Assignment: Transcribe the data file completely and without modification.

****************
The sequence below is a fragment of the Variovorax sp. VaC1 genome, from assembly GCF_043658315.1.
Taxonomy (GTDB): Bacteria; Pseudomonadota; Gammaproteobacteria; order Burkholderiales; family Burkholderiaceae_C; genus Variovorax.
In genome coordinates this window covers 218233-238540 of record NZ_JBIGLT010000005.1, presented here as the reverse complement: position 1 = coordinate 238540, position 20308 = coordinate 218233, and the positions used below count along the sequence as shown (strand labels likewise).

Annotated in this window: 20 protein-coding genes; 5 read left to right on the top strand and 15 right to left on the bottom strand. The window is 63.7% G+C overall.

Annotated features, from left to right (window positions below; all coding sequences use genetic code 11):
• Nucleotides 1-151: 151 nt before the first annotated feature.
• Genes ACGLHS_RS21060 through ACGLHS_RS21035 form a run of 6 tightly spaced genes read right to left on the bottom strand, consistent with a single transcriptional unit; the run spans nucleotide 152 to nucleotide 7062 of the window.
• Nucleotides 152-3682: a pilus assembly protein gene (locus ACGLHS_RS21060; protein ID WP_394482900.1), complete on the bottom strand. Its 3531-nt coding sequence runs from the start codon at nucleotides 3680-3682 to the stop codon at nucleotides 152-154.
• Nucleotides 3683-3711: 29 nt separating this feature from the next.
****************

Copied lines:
The sequence below is a fragment of the Variovorax sp. VaC1 genome, from assembly GCF_043658315.1.
Taxonomy (GTDB): Bacteria; Pseudomonadota; Gammaproteobacteria; order Burkholderiales; family Burkholderiaceae_C; genus Variovorax.
In genome coordinates this window covers 218233-238540 of record NZ_JBIGLT010000005.1, presented here as the reverse complement: position 1 = coordinate 238540, position 20308 = coordinate 218233, and the positions used below count along the sequence as shown (strand labels likewise).

Annotated in this window: 20 protein-coding genes; 5 read left to right on the top strand and 15 right to left on the bottom strand. The window is 63.7% G+C overall.

Annotated features, from left to right (window positions below; all coding sequences use genetic code 11):
• Nucleotides 1-151: 151 nt before the first annotated feature.
• Genes ACGLHS_RS21060 through ACGLHS_RS21035 form a run of 6 tightly spaced genes read right to left on the bottom strand, consistent with a single transcriptional unit; the run spans nucleotide 152 to nucleotide 7062 of the window.
• Nucleotides 152-3682: a pilus assembly protein gene (locus ACGLHS_RS21060; protein ID WP_394482900.1), complete on the bottom strand. Its 3531-nt coding sequence runs from the start codon at nucleotides 3680-3682 to the stop codon at nucleotides 152-154.
• Nucleotides 3683-3711: 29 nt separating this feature from the next.